U.S. Geological Survey Digital Ortho Quarter Quads (DOQQ)19991:12,000Color infrared.
U.S. Department of Agriculture National Aerial Imagery Program (NAIP)20091:12,000True color.
While the land cover category for each of the 20 watershed study areas was assigned as agricultural, forested, rural developed, or urban developed based on the 2001 NLCD dominant value, the classification of each individual reservoir could vary from that of the rest of the watershed and could change over time. For example, an agricultural watershed may contain a forested reservoir in 1950 that later became a developed reservoir by 2010. The adjacent land cover classifications were based on interpretation of reservoir context. Each reservoir was assigned to one of the following classes: forest, agriculture, or developed. For example, the presence of chicken houses, terraced fields, or crop plots indicated an agricultural land cover. In contrast, the presence of a subdivision, adjacent highway roads, or large buildings was indicative of developed land cover.
Using the ArcGIS select by location tool, reservoir shapefiles for each time period were extracted to calculate the number of reservoirs in place or abandoned per time period. Finally, to evaluate the impact of small reservoirs on stream fragmentation, polygons of the full reservoir boundary were intersected with the USGS National Hydrography Dataset (NHD) Flowline shapefile and reservoirs were categorized as either on-stream or off-stream.

4. Results

The order-of-magnitude size differences between watersheds of the two development categories (57 km2 average size for urban and 2 km2 average size for rural) prohibits direct comparison of reservoir quantities across study watersheds. In addition, data normalization across watersheds by conversion to reservoir densities is not possible because the selection method excluded watersheds without reservoirs. Therefore, results of adjacent land cover analyses are provided and discussed separately for each watershed classification category (agriculture, forest, rural developed, and urban developed), rather than considered cumulatively across all.
The quantity of reservoirs increased from 1950 to 2010 in all study areas with a total increase from 19 to 329 reservoirs (Table 2). This pattern was true across all watershed categories with the number of agricultural watershed reservoirs increasing from three to 12, forested watershed reservoirs increasing from one to 21, rural developed watershed reservoirs increasing from one to 15, and urban developed watershed reservoirs increasing from 17 to 281 (Figure 3).
Table 2. Reservoir quantity and surface area statistics (h) in all watersheds, 1950–2010.
Table 2. Reservoir quantity and surface area statistics (h) in all watersheds, 1950–2010.
Number of Reservoirs1992153164285315329
Total Surface Area50.62140.77186.85187.67278.20299.23298.56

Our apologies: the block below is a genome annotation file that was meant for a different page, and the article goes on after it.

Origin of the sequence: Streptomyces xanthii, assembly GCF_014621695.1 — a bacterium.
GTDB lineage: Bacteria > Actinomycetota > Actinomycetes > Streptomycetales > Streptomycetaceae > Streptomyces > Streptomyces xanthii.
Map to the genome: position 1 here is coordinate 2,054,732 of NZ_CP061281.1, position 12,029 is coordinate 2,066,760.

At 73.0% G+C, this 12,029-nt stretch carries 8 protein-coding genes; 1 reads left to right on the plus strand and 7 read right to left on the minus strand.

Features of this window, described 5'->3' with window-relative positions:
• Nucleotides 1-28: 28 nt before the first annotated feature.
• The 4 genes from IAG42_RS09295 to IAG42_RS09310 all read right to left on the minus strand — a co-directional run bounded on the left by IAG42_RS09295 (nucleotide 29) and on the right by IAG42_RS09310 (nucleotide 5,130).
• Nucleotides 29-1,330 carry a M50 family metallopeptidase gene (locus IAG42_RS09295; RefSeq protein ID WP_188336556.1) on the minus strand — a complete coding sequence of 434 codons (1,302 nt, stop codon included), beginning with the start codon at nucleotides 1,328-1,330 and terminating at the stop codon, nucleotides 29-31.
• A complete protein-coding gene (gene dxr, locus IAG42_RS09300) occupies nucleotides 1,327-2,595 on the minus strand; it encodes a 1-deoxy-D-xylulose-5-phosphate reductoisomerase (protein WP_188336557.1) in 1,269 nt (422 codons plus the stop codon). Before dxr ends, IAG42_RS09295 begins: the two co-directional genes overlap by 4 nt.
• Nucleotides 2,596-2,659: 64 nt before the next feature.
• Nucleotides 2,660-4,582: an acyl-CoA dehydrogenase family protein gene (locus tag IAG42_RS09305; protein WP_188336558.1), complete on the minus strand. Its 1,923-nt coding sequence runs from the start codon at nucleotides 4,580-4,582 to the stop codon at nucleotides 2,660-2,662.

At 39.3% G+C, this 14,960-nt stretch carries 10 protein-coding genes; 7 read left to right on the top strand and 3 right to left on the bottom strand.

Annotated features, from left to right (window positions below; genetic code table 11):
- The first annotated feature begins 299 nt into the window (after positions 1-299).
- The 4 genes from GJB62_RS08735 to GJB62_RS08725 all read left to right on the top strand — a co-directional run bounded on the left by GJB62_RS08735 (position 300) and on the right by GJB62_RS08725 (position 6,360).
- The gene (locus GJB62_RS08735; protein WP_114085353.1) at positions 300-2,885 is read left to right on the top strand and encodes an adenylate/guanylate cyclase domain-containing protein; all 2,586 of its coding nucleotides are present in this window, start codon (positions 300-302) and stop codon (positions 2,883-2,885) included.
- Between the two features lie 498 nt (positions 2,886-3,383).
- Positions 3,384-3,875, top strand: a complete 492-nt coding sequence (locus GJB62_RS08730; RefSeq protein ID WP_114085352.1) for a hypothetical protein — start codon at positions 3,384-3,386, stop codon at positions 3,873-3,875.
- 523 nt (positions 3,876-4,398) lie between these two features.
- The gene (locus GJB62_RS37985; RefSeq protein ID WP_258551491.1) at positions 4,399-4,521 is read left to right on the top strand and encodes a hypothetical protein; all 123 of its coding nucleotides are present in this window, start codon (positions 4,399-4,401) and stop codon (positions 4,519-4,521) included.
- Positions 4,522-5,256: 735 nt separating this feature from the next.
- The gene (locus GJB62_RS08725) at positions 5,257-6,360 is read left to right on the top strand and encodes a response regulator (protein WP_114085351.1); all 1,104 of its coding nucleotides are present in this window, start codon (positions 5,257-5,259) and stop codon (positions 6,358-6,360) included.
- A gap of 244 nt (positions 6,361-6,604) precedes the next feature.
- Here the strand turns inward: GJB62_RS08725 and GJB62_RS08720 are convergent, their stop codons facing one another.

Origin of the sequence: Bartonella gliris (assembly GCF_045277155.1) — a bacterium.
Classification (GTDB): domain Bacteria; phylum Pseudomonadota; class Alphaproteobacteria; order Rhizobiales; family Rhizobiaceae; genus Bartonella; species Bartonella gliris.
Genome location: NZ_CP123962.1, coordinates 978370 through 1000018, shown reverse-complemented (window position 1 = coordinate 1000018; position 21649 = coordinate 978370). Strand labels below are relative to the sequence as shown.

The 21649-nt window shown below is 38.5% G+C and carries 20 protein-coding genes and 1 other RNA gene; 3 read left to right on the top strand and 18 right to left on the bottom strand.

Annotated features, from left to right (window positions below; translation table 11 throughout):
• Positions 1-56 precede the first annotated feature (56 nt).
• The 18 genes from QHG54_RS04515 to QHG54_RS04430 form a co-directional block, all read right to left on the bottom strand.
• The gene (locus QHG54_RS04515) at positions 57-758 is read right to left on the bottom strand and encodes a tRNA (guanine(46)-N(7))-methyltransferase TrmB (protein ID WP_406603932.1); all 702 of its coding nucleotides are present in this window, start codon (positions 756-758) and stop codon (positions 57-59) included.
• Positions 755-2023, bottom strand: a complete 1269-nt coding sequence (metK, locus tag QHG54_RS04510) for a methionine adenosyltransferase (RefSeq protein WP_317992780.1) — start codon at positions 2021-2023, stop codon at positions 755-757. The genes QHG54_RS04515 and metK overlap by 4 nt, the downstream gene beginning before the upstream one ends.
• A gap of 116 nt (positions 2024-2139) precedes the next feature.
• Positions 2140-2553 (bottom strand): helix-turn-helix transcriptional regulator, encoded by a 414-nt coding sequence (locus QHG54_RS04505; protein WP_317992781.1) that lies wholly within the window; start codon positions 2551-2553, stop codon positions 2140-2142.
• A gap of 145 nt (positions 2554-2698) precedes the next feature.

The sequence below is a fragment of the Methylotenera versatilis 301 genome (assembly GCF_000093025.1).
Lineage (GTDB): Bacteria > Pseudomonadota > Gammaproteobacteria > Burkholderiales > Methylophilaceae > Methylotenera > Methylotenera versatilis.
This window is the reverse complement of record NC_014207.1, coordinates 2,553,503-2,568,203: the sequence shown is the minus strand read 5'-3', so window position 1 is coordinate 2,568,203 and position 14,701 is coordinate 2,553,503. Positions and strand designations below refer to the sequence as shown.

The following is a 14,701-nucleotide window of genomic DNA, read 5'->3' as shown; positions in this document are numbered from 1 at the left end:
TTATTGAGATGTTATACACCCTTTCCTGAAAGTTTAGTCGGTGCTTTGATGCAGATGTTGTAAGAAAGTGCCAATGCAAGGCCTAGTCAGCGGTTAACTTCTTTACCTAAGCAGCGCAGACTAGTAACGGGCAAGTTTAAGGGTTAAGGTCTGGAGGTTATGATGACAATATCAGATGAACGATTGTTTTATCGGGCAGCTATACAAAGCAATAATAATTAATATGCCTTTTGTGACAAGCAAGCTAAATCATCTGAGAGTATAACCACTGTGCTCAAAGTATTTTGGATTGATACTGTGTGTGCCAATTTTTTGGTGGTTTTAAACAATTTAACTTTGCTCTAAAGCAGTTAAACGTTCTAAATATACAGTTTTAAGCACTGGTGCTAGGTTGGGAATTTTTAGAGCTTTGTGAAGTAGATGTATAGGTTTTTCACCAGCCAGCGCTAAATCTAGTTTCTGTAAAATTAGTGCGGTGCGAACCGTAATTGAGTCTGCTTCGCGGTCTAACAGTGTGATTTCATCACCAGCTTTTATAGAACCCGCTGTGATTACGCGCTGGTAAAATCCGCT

Minimum Surface Area0.
Maximum Surface Area30.6630.6229.5728.0227.9929.6528.02
Mean Surface Area2.811.531.221.180.980.950.91
Standard Deviation6.813.522.722.492.202.181.94
Figure 3. Number of small reservoirs from 1950 to 2010 as classified by adjacent land cover in watersheds categorized as agricultural, forested, rural developed, and urban developed based on the NLCD. The agricultural and forested watersheds remained dominated by reservoirs of those respective classes since 1960. However, in both the rural and urban developed watersheds, the dominant land cover adjacent to small reservoirs transitioned from agriculture to developed during the 1980s.
Figure 3. Number of small reservoirs from 1950 to 2010 as classified by adjacent land cover in watersheds categorized as agricultural, forested, rural developed, and urban developed based on the NLCD. The agricultural and forested watersheds remained dominated by reservoirs of those respective classes since 1960. However, in both the rural and urban developed watersheds, the dominant land cover adjacent to small reservoirs transitioned from agriculture to developed during the 1980s.
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The dominant land cover adjacent to reservoirs changed over time and varied by region (Figure 3). In watersheds that are classified as either dominantly rural developed or urban developed based on 2001 NLCD, aerial photography showed the regions were largely agricultural as of 1950 and the land cover associated with most reservoirs remained agricultural until as recently as 1980. For example, within the urban developed watersheds, there were 62 agricultural, 52 developed, and 30 forested reservoirs in 1980 (Figure 3 and Figure 4). In contrast, in watersheds that are dominantly agricultural or forested based on the 2001 NLCD, these respective land cover types have remained the dominant land cover associated with most reservoirs since 1960.
Figure 4. Map of reservoirs (classified by adjacent land cover) in urban developed watersheds, 1950–2010.
Figure 4. Map of reservoirs (classified by adjacent land cover) in urban developed watersheds, 1950–2010.